The Ford Talladega – Cutting Through the Wind Like a Knife Through Butter
Auto racing in America didn’t start with the first car built. It started with the second one. There’s a good chance that both these cars were Fords. It was slippery, it cut through the wind like a hot knife through butter, it had a very big engine, an engine that would run on the red line all day. And it was made for one purpose: to chase the mighty Dodge and Hemi cars off the high banks of America’s stock car tracks. Ford even gave it a name which conjured up images of unreal speeds. The Talladega.
The Last Words in Ford’s High Performance Development
The Torino Talladega was the last word in Ford motor company’s high performance development during the unlimited horse power wars of the 60s. The Talladega and its cousin, the Mercury Cyclone Spoiler II, were capable of running over 200 mph on the high bank stock car tracks. Their aerodynamic front ends and their fast back roof line gave them a clear advantage over their arch rivals, the Dodges and Plymouths. In 1969, with the all new Boss 429 engine under the hoods, the Ford and Mercury teams walked away from the feared Chrysler Hemis.
Tim Wellborn remembers: “Ford came in and they were behind maybe a little bit but they came with an arrow nose on their car. And they went faster so, what happened? Chrysler had to counter so came with the Daytona and the Super Bird and kind of one upped them and pretty soon it got pretty wild. In fact, these cars got too fast too quick.” Ford didn’t build the Talladega because they wanted to see one in every driveway in America. The Talladega was simply a 600 horse power sales tool.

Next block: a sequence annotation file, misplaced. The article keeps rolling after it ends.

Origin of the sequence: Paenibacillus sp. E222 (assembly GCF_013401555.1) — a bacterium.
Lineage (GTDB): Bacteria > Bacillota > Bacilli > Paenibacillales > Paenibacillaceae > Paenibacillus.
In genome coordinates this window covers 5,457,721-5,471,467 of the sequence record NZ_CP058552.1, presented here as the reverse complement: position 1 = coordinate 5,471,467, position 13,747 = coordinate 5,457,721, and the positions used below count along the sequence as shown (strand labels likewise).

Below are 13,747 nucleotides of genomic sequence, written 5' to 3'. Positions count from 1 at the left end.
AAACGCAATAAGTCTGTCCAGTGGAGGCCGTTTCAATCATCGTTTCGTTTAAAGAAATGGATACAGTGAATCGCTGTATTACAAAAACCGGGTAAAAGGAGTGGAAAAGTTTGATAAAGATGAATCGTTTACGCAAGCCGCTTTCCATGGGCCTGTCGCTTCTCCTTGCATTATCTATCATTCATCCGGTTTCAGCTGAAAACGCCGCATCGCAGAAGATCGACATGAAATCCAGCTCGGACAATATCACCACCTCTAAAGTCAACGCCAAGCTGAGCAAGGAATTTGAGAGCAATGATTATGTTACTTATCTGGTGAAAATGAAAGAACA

Chances are, if you had gone to your local Ford dealer in the summer of 1969 and asked for a test ride in a Talladega, there wouldn’t have been one on his lot. Instead, your salesman would have offered you a ride in a 1969 Torino GT with a high performance 390 or a Fairlane Cobra with a fearsome 428 jet mill or a half dozen other incredible rides that were sitting in his showroom. Every model except the Talladega. The Talladega was made for the race tracks. The Torino Talladega was the latest in a long line of fast Fords that traced their ancestry back to this car: the 1956 Fairlane. Through the years, the Fairlane had seen duteous Fords’ top of the line duty, an economy car and a mega motored muscle car. In its evolution as the Torino Talladega, it ushered in a new era of aerodynamic performance and it revolutionized stock car racing. The story of the Fairlane and the Talladega is a big chapter in the story of stock car racing.
The History of Ford and Stock Car Racing
In the mid 50s, stock car racing was becoming a high visibility, high dollar sport. There was a connection between winning and selling and Ford understood this connection better than anyone else. About this time, Ford became aware of two gentlemen who would become very important to their racing future: John Holman and Ralph Moody.
Lee Holman remembers how his father, John, first teamed up with Ford to build race cars. “Ford had a racing team in Charlotte but they weren’t very successful and they looked around for a manager and my father was working in California and they offered him the job to come out to the east coast and become the team manager and the cars were instantly successful. They started winning every race they went to.” In 1956, factory Fords won 27 convertible races and another 13 wins in the hard top division with the all new Fairlane. The next year, the Fairlane achieved the most important corporate milestone of all. It outsold the ’57 Chevy by over 150,000 cars. Even an agreement by the major auto makers to curtail their racing activity did little to stop the world from racing. But most people didn’t care if the factories were gone or not. They just wanted to watch fast cars race. They wanted to buy the cars that won the race.